After writing up a rough draft of a lentil recipe, I called my sister-in-law, Susan, who is a great cook, for her opinion and advice.  She whole heartily agreed with me on my lentil soup recipe.  With Susan’s approval I felt confident and ready to cook lentil soup.

 Tom, my husband, enjoyed his 2016 New Year Lentil soup.  Lentils for the New Year symbolize money, prosperity and good luck.  All good things!  Another good thing, I ate two small bowls of Lentil soup, and really enjoyed it.   

I miss my mom every day.  Not finding her recipe made me realize how much I want to talk to her and how frustrated I get because I can’t.  Don’t take your mom for granted.  Give her a call, listen closely to her voice and most of all get her recipes, write them down and keep them in safe.  There is no sound more soothing and comforting as a mother’s voice. 

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Italian Wedding Soup

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1 ounce can of chicken broth (homemade turkey or chicken broth is best if I have it)
1 package of small pasta, cooked (I use Orzo or Ditalia or Tortellini)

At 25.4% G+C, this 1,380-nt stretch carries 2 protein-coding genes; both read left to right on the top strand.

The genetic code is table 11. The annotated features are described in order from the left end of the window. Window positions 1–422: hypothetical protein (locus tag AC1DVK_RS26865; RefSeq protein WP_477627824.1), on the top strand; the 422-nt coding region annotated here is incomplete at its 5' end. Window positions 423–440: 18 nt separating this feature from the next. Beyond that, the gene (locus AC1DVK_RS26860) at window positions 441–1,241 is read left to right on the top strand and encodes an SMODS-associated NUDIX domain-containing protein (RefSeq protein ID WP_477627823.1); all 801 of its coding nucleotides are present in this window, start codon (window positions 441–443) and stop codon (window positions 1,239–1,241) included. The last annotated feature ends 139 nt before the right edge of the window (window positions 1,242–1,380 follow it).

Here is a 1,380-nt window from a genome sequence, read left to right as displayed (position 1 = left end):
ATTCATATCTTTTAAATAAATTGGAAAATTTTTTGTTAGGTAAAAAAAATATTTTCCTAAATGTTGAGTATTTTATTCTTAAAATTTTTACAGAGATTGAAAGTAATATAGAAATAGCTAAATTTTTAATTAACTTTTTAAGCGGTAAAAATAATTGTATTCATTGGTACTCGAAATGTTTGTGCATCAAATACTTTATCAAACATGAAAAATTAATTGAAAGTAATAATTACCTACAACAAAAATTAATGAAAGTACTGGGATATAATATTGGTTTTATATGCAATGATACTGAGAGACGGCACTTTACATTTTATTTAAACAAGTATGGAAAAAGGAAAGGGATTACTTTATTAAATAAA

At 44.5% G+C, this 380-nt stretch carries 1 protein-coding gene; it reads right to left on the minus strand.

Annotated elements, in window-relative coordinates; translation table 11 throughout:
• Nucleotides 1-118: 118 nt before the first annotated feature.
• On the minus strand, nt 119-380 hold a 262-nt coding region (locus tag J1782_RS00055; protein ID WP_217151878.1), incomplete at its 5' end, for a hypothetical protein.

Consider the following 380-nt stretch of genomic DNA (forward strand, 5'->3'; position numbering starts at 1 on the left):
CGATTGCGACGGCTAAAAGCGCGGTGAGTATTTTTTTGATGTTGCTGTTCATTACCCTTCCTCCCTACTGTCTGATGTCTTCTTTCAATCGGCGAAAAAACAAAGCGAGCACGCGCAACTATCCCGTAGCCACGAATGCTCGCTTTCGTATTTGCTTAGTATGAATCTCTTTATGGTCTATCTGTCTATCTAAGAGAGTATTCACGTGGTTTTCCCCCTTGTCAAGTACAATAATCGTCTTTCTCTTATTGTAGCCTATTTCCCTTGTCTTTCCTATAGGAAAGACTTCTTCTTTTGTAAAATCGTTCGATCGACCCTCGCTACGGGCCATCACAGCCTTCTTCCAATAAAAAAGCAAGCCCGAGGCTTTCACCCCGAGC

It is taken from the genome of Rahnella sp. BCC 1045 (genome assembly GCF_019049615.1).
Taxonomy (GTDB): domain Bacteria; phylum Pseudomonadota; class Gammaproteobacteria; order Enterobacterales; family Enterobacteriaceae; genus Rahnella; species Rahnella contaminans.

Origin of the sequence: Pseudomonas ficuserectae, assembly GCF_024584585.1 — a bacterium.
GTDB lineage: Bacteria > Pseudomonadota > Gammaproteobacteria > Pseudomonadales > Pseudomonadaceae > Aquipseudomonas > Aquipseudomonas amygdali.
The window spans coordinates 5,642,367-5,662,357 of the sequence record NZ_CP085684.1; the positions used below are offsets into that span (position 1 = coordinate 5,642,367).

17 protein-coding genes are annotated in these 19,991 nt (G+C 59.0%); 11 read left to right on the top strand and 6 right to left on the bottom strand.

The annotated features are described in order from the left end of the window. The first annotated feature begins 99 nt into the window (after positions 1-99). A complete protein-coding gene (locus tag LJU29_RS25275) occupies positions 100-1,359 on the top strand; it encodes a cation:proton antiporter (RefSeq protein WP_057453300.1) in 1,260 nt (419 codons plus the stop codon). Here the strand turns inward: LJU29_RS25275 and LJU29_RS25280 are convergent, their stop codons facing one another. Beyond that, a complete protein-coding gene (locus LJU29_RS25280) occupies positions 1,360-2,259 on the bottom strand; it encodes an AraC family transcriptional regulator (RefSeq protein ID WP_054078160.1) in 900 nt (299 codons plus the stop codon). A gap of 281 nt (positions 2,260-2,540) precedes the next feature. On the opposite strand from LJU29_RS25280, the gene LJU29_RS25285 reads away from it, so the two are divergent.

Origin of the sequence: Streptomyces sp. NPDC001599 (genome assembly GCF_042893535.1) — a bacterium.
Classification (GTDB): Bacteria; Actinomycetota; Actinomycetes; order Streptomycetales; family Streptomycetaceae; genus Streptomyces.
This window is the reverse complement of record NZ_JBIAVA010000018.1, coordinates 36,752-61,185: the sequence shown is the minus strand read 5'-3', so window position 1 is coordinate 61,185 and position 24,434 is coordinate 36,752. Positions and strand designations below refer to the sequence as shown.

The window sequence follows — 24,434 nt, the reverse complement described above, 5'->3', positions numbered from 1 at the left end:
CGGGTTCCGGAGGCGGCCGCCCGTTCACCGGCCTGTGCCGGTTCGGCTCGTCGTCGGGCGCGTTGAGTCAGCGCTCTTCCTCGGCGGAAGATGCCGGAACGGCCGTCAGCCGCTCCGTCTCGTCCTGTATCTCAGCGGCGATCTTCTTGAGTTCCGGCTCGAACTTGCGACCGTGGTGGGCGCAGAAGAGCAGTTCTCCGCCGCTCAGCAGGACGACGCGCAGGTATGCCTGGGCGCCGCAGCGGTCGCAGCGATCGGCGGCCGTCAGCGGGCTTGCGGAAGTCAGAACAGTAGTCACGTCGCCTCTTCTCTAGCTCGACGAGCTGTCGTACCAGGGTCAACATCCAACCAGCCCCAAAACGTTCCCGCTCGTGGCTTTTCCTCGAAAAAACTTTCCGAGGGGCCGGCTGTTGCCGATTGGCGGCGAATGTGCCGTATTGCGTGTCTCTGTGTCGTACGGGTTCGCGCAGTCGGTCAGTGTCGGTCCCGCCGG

1 package of fresh spinach, cooked and drained
1 pound of ground beef, or pork, or turkey
½ cup fresh bread crumbs (or I used stale Italian bread soaked in hot water and squeezed)
2 cloves of garlic, minced
¼ onion, chopped small
¼ cup Parmesan cheese, grated
¼ Romano cheese, grated
1 egg
salt and pepper to taste
2 tablespoons olive oil
Parmesan cheese for garnish

1. Oven 350 degrees.
2. In a large bowl combine the ground beef, pork and veal, bread crumbs, cheeses, garlic, onion, egg and salt and pepper. Mix well. Shape into meatballs about 1 inch size. In a large baking pan, lined with aluminum foil, grease with olive oil. Bake meatballs about 25 minutes or until browned all around. Drain the fat and set aside.
3. In a large pot put chicken soup and add the cooked and drained spinach. Add meatballs. Heat thoroughly. Simmer about 10 minutes.
4. Serve with pasta. Do not put pasta in the soup pot or it will absorb all the
liquid. Put soup in bowl and then add pasta according to the amount you desire.
4. Sprinkle with parmesan cheese. Serves 6 to 8.

ENJOY – It’s a soup and it’s a meal.

Years ago, when I wrote a American food column for a Japanese magazine, my editor called me one day and said she went into an Italian delicatessen and saw this soup. Being very curious, she tried it, liked it and then asked me if I made it. The version she had from the delicatessen was made with escarole instead of the spinach I use.